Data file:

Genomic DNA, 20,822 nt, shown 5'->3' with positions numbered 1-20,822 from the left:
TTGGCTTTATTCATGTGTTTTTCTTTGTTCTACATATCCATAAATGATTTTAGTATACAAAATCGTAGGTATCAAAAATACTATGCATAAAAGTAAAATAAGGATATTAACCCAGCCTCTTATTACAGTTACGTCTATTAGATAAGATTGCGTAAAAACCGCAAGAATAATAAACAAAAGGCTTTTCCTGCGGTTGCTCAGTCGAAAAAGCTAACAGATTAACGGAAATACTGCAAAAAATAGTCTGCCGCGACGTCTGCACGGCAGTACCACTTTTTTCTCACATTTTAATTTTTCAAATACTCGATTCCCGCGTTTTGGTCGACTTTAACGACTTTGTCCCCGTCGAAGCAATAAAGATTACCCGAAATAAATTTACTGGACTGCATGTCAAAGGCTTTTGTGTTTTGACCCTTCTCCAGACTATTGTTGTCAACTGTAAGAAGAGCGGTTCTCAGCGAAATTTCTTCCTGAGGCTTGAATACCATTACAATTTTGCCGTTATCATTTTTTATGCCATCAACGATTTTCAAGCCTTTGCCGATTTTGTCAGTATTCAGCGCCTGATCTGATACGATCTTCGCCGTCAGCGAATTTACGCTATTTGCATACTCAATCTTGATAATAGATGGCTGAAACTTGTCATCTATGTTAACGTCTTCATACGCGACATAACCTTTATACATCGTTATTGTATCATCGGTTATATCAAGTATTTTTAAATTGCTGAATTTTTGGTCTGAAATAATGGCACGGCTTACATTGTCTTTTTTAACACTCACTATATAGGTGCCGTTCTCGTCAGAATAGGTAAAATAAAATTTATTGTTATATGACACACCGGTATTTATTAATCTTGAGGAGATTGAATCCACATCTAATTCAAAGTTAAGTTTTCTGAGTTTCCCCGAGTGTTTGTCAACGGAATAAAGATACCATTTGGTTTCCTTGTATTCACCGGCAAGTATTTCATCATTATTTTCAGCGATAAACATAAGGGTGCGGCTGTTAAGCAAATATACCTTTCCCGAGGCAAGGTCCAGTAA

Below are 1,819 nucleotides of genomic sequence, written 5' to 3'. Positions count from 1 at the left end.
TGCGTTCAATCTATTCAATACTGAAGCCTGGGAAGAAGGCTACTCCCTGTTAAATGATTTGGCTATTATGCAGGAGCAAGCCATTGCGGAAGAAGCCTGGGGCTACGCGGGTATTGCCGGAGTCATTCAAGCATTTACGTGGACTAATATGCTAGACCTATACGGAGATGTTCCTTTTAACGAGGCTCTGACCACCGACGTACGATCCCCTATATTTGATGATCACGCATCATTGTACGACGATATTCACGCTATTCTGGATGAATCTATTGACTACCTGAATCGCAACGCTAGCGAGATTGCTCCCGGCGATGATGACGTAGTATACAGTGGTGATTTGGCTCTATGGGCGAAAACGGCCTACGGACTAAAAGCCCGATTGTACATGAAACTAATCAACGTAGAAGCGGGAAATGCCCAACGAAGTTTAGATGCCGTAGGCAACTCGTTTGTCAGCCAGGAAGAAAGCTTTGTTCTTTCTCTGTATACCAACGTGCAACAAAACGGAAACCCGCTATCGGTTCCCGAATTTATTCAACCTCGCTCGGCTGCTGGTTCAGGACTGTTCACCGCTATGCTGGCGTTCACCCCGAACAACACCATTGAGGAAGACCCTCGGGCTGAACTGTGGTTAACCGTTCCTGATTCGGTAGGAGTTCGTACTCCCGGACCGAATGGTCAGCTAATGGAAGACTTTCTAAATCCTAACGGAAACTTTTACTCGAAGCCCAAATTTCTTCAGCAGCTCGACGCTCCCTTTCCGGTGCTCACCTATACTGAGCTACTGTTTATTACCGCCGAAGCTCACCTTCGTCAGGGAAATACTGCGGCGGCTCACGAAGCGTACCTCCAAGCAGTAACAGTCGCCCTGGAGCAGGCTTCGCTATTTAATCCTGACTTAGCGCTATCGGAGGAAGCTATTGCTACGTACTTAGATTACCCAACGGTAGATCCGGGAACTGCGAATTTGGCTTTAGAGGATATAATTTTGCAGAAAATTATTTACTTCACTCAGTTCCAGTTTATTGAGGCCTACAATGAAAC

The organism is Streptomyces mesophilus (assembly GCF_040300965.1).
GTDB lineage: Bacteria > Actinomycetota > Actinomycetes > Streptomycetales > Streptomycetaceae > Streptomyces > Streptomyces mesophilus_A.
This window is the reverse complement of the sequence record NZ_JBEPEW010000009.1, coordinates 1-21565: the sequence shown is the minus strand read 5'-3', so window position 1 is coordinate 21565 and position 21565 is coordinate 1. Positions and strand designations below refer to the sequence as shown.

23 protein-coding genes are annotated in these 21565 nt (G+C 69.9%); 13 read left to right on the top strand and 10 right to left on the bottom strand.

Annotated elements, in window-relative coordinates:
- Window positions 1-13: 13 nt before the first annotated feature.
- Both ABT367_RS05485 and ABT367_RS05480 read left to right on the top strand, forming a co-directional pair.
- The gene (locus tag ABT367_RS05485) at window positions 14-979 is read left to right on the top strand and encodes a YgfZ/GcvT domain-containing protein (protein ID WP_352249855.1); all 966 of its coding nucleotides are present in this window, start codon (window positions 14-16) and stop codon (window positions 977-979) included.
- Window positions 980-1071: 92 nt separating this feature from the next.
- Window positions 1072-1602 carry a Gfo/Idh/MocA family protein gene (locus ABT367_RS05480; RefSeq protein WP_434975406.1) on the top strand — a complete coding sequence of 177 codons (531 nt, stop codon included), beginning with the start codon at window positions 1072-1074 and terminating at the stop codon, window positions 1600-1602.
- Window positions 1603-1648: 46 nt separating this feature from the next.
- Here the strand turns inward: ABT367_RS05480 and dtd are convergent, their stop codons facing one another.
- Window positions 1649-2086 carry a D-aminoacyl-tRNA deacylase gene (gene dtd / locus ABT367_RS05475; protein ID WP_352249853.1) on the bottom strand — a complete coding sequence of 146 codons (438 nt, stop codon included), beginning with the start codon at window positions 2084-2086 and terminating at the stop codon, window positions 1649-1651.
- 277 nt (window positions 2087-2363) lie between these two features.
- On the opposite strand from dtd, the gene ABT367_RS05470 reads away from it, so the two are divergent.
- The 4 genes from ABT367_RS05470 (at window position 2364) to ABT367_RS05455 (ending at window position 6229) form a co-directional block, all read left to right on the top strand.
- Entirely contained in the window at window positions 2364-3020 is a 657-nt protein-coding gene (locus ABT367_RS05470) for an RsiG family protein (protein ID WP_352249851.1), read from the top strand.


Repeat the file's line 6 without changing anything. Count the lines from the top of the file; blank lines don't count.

GTDB lineage: Bacteria > Actinomycetota > Actinomycetes > Streptomycetales > Streptomycetaceae > Streptomyces > Streptomyces mesophilus_A.